The film relies upon its actors, who do a pretty good job here. Meryl Streep goes over the top here, and for the most part, I think it works. This is the part of the film I liked, how over the top, trashy, and soap opera-ey it was (though the acting was not cheesy like a soap opera, I just mean in terms of the plot, how show downs between characters and melodramatic moments were happening almost constantly). Her speech about her mother was particularly good; she draws you in and you can’t look away. I wish we could have seen more of Sam Shepard as he fit right in as Beverly, except that he died at the beginning. Roberts was also good here, playing somewhat against type. She can go head to head with Streep and sometimes come out on top. Lewis was really good as a ditzy woman who is continually deceiving herself and pretending not to know it. Nicholson was also good, as one of the few characters who are actually decent people, trying not to be relegated to the background and pushed aside all of the time. I feel like people have been ragging on Cumberbatch in his role here, but I actually thought he was really good. After Sherlock, the last role you’d expect to him to play is a dumb sweet kid from Oklahoma, but he did really well I have to say. McGregor, Breslin, and Mulroney really don’t have much to do here, but they do it well when they are actually called upon. Last but not least, Martindale is pretty fantastic, giving her character more dimensions than Streep does. While Streep basically remains various degrees of bitchiness through, Martindale actually switches between being nice and not nice at all, making it more of a mystery as to why her character hates her son so much.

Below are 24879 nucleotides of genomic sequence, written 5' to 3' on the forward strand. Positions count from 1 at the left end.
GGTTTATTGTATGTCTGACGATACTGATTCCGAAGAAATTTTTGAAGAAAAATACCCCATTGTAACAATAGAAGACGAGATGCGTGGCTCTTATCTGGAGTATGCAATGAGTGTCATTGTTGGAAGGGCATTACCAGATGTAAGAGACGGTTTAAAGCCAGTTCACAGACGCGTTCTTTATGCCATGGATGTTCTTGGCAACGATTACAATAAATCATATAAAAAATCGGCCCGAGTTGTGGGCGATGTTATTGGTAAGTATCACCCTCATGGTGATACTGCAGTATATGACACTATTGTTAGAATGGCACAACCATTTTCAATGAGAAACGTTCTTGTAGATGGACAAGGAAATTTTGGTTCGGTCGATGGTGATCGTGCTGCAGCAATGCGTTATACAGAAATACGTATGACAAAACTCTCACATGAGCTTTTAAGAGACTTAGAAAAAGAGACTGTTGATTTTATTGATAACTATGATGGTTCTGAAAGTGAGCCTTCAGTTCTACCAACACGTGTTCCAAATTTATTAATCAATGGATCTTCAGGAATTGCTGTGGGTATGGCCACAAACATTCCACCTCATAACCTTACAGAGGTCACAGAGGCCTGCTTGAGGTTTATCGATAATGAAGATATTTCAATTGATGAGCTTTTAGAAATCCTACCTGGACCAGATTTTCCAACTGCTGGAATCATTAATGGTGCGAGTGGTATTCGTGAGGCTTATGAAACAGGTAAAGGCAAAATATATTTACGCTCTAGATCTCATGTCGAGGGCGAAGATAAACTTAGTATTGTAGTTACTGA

That was an exhausting assessment of the acting in this movie, but the review kind of calls for it, as that is what the main takeaway from this movie is. I really enjoyed all the conflict between the various family members playing itself out, but I realize it’s not going to be for everyone, and unless you really want to assess the acting, then I can’t really recommend this movie too heavily. I was surprised it was left out of the best picture nominations, but I see why it did now as it is just plain too talky, even though the dialog is fantastic it still feels more like a play than a movie.
“I don’t understand this meanness. I look at you and your sister and the way you talk to people and I don’t understand it. I can’t understand why folks can’t be respectful to one another. I don’t think there’s any excuse for it. My family didn’t treated each other that way.”